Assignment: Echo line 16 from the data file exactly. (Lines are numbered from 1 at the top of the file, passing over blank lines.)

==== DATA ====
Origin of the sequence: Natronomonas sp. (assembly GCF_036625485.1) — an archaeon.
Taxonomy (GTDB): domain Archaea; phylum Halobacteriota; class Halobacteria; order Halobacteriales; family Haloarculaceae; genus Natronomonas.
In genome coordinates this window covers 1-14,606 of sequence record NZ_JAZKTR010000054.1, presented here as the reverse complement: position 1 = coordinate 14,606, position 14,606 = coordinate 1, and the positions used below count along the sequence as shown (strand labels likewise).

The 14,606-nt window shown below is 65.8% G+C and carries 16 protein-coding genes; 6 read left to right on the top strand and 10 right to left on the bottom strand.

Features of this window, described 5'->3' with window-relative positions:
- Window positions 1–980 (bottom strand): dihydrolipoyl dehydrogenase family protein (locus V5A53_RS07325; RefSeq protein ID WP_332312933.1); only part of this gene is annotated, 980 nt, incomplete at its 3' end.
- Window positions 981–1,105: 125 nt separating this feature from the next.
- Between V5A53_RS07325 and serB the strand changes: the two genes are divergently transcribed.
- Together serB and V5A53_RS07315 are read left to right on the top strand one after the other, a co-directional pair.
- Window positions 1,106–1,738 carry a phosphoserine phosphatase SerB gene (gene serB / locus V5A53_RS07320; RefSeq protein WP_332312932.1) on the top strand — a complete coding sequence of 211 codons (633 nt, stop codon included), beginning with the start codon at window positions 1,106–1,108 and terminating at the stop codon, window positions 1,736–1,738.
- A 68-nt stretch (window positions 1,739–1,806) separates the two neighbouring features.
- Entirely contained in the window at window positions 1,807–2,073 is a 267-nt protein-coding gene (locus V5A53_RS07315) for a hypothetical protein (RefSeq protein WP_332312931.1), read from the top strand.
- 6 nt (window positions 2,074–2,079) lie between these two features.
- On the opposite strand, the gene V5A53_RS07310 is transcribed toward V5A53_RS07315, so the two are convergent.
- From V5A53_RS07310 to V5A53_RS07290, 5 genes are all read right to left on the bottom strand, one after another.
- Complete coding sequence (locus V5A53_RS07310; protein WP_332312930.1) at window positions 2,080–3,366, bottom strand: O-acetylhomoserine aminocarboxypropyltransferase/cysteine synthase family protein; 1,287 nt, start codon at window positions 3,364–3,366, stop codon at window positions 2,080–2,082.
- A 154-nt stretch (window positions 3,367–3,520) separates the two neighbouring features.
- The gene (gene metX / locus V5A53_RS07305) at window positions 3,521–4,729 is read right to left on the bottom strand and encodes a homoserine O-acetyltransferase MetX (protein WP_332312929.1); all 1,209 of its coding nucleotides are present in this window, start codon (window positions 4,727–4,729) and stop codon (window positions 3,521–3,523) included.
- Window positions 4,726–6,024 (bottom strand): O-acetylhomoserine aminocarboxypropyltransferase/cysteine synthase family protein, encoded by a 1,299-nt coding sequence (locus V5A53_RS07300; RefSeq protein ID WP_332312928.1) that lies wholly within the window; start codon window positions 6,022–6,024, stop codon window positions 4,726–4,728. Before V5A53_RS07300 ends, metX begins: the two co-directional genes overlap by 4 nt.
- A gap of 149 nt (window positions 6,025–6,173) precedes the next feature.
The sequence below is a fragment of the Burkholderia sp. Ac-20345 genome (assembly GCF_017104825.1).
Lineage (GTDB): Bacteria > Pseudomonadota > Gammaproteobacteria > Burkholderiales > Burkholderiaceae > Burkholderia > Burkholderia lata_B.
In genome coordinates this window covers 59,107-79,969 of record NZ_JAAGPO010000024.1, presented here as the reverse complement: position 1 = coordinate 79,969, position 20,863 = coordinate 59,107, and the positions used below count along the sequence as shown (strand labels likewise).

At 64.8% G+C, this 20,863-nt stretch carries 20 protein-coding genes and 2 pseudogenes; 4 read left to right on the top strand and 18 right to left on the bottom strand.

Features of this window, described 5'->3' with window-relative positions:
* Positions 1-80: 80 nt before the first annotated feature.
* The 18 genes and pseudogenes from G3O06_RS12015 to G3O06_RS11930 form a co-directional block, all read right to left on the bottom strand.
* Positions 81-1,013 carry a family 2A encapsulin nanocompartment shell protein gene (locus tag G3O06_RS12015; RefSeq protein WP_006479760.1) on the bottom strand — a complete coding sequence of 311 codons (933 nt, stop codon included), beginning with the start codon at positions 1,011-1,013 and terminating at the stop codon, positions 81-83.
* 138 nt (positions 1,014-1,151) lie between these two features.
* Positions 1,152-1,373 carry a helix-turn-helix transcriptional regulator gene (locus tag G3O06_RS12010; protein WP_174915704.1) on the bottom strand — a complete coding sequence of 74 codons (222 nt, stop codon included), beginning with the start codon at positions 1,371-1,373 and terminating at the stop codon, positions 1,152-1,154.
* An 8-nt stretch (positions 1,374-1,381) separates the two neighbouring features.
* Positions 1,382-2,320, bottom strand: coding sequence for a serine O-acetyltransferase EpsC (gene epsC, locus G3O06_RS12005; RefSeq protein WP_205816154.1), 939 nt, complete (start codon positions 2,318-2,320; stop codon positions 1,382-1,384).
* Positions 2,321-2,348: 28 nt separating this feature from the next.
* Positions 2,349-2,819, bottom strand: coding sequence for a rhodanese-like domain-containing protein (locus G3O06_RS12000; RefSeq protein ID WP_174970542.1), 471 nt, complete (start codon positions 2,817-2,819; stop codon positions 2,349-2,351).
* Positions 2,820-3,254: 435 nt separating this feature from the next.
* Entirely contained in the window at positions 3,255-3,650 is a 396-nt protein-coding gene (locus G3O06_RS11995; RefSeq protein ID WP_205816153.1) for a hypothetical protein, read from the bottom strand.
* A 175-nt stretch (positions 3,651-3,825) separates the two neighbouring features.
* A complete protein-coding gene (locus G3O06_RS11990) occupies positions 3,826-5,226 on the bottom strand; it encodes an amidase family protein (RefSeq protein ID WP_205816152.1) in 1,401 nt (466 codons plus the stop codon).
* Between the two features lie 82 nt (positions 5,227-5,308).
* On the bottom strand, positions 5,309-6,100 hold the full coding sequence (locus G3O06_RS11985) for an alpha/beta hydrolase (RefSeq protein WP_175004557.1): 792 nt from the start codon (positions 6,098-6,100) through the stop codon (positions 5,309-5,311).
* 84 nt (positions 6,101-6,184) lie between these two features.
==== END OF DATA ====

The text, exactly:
- Complete coding sequence (locus V5A53_RS07310; protein WP_332312930.1) at window positions 2,080–3,366, bottom strand: O-acetylhomoserine aminocarboxypropyltransferase/cysteine synthase family protein; 1,287 nt, start codon at window positions 3,364–3,366, stop codon at window positions 2,080–2,082.